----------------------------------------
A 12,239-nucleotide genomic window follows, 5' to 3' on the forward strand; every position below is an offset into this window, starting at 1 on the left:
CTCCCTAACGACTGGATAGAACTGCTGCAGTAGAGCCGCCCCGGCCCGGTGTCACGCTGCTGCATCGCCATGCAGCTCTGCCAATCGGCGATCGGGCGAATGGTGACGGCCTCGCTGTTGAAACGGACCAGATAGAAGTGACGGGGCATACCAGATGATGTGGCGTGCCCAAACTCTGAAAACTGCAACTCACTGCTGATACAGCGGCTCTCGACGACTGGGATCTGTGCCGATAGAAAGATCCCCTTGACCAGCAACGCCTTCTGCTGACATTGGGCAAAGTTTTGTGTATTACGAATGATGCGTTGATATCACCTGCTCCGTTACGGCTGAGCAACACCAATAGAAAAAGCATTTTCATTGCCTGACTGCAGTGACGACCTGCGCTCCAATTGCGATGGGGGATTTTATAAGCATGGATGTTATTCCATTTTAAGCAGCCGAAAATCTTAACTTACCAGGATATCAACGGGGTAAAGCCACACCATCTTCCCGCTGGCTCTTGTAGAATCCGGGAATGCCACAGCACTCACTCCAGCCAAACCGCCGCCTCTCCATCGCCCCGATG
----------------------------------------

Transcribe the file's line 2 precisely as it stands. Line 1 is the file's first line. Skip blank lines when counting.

CTCCCTAACGACTGGATAGAACTGCTGCAGTAGAGCCGCCCCGGCCCGGTGTCACGCTGCTGCATCGCCATGCAGCTCTGCCAATCGGCGATCGGGCGAATGGTGACGGCCTCGCTGTTGAAACGGACCAGATAGAAGTGACGGGGCATACCAGATGATGTGGCGTGCCCAAACTCTGAAAACTGCAACTCACTGCTGATACAGCGGCTCTCGACGACTGGGATCTGTGCCGATAGAAAGATCCCCTTGACCAGCAACGCCTTCTGCTGACATTGGGCAAAGTTTTGTGTATTACGAATGATGCGTTGATATCACCTGCTCCGTTACGGCTGAGCAACACCAATAGAAAAAGCATTTTCATTGCCTGACTGCAGTGACGACCTGCGCTCCAATTGCGATGGGGGATTTTATAAGCATGGATGTTATTCCATTTTAAGCAGCCGAAAATCTTAACTTACCAGGATATCAACGGGGTAAAGCCACACCATCTTCCCGCTGGCTCTTGTAGAATCCGGGAATGCCACAGCACTCACTCCAGCCAAACCGCCGCCTCTCCATCGCCCCGATG